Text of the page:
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“I Thought I Might Find You Here” at Clough Hanson

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Brian Pera's sculptures about the suicide of his friend, Papatya Curtis, are not sentimental. They are colorful and brave and wildly sad, but they use none of the available sentiment — words and shapes and colors all comfortably ordered around grief — to explain loss.  

The pieces that make up Pera's "I Thought I Might Find You Here," at Rhodes Clough-Hanson Gallery, are yarn, fabric, and wood assemblages in matte orange-red, black-currant purple, patagonia yellow, or not-my-first-rodeo teal. They look vital.

Pera first met Curtis in his neighborhood, at her yarn store, where he attended a weekly knit night. After her death in 2012, the yarn from the store was given away, and much of it now forms the raw materials of Pera's sculptures.

The five sculptures that comprise the visual center of the show are organized around a film and a slideshow. The film, screened in a small side-gallery but ambiently available throughout the main gallery, shows visuals of knitting alongside audio interviews of Curtis' friends, members of her knitting circle. The women talk about their late friend's warmth, her bad luck in love, the day of her death, and how they each, individually and as a group, encountered what happened. In the slideshow, typed sentences broadcast in sheets of color against a back wall, Pera tells his version of the story. He describes Curtis and he describes his grief, but he disclaims both descriptions, saying it isn't enough. "I won't hold your attention," he writes.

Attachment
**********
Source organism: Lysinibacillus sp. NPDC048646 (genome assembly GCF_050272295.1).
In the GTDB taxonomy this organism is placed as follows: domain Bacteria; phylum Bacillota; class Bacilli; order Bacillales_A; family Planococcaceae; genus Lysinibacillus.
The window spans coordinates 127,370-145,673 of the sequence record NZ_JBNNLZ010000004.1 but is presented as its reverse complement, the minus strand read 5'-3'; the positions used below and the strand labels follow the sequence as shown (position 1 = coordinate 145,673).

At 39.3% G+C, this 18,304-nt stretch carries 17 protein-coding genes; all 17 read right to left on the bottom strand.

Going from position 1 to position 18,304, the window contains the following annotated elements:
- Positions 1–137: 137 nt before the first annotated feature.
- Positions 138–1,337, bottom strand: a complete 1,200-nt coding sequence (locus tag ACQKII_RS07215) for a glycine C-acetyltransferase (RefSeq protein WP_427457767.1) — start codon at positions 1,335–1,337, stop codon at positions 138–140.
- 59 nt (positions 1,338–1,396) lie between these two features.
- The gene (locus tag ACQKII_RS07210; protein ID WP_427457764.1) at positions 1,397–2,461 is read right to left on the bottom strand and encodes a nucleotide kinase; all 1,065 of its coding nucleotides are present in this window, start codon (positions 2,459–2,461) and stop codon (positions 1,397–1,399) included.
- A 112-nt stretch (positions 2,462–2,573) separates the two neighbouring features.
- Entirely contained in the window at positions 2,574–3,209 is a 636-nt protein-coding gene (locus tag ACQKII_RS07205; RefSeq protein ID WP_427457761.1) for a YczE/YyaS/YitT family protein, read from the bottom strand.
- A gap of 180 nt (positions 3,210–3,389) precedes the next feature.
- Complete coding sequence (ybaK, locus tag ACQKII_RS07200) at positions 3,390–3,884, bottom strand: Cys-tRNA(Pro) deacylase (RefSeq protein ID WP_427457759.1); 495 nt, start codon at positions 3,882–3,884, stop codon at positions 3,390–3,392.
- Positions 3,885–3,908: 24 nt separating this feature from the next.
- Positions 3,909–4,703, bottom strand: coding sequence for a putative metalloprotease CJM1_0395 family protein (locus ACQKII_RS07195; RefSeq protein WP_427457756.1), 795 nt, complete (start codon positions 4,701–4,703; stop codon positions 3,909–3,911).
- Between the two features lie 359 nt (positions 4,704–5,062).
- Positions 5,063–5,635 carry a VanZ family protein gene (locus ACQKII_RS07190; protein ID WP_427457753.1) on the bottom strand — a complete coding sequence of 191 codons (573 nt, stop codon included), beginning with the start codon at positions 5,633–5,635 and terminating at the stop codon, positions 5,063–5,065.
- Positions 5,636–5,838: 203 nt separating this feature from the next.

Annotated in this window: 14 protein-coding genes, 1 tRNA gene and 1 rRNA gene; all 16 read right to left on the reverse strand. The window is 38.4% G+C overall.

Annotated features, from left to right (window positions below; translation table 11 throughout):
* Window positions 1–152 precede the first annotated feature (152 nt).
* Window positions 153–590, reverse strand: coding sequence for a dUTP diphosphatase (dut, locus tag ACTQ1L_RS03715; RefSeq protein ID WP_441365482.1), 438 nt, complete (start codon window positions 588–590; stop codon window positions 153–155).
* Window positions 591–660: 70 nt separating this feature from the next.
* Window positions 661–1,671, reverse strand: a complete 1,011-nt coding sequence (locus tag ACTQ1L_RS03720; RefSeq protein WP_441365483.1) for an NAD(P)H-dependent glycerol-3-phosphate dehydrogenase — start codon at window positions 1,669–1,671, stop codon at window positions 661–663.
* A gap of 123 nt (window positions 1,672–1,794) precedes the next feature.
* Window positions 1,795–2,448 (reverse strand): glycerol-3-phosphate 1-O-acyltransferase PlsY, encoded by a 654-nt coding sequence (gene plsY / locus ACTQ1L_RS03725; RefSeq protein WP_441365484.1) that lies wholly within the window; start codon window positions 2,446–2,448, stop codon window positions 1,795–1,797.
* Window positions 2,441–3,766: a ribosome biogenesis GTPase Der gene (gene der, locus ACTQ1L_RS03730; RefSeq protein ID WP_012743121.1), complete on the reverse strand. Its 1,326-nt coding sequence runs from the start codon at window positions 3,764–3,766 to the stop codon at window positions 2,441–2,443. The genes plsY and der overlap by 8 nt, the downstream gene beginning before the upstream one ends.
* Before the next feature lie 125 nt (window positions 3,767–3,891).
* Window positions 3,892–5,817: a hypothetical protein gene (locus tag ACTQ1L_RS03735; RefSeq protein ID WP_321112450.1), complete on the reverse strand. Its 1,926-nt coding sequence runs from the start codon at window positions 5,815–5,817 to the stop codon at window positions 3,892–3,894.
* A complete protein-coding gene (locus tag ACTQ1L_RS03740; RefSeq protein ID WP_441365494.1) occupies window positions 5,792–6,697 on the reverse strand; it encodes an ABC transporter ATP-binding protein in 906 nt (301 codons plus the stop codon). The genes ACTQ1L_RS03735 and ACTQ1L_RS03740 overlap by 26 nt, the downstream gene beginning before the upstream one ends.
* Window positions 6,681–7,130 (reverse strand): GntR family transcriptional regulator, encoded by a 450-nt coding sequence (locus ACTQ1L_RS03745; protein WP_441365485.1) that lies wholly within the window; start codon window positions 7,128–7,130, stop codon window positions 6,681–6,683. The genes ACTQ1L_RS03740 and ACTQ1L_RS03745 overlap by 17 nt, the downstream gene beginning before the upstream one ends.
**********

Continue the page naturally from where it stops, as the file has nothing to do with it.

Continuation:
But he does hold our attention. The sculptures, the core of the show, have a progression. It is not clear if the emotional progression of the work matches the chronological order in which Pera built the pieces, but there is a definite spiritual chronology to the pieces — an invisible mountain, and Pera there climbing it. These are not memorials in the usual sense; they are the shapes grief makes in the body of someone grieving.

The first sculpture, your entry point, is freestanding but tethered to the low ceiling with a couple of bright chains. The body of the work is squarish, made of raw wood, some of the wood flecked with blue paint, some covered in orange muslin. There are spare knobs attached to odd sides of the work; a red belt; a line of hanging embroidery circles; a small wheel ... elements strapped together in slightly organized chaos; details sans the thing they are detailing. In the belly of the sculpture there is a child-sized bundle of chicken wire wrapped in plastic and bright cloth, left exposed.

Behind the first sculpture, backed up against a wall, two posts from a deconstructed bed frame stand at an angle. Between the posts is a waterfall-like sheet of yellow thread. Bound in the thread are about 50 doll-sized, porcelain arms. The arms were made by Pera's friend and collaborator, Nikkila Carrol, whose creations are anti-anatomical, shoulderless and strange, each frozen in a different gesture of failed defense. Next, there is a simple wooden chest attached to a hitch and mounted on wheels. The chest is draped with a colorful shawl, and the shawl is in turn draped with orange plastic construction fencing. This piece is compact but it has an implied motion. It asks to be taken somewhere. That call is answered by the fourth sculpture, a tower-like structure made of scrap wood and adorned with teal chimes and a heavy pink yarn hanging. If the chest asks to be dragged up a mountain, this tower is located at the summit of that climb. All the elements of the piece seem meant to blow in the wind.  

Finally, there is a compact, animal-like form made with blue and purple shag layered over a tight wrap of teal fabric. This last piece feels more born than made. If the rest of the sculptures can be read as a kind of frantic organization undertaken during the journey of grieving, this final work feels like what is allowed to stay on in the world after that process — something entirely new, created under circumstances of dangerous necessity.

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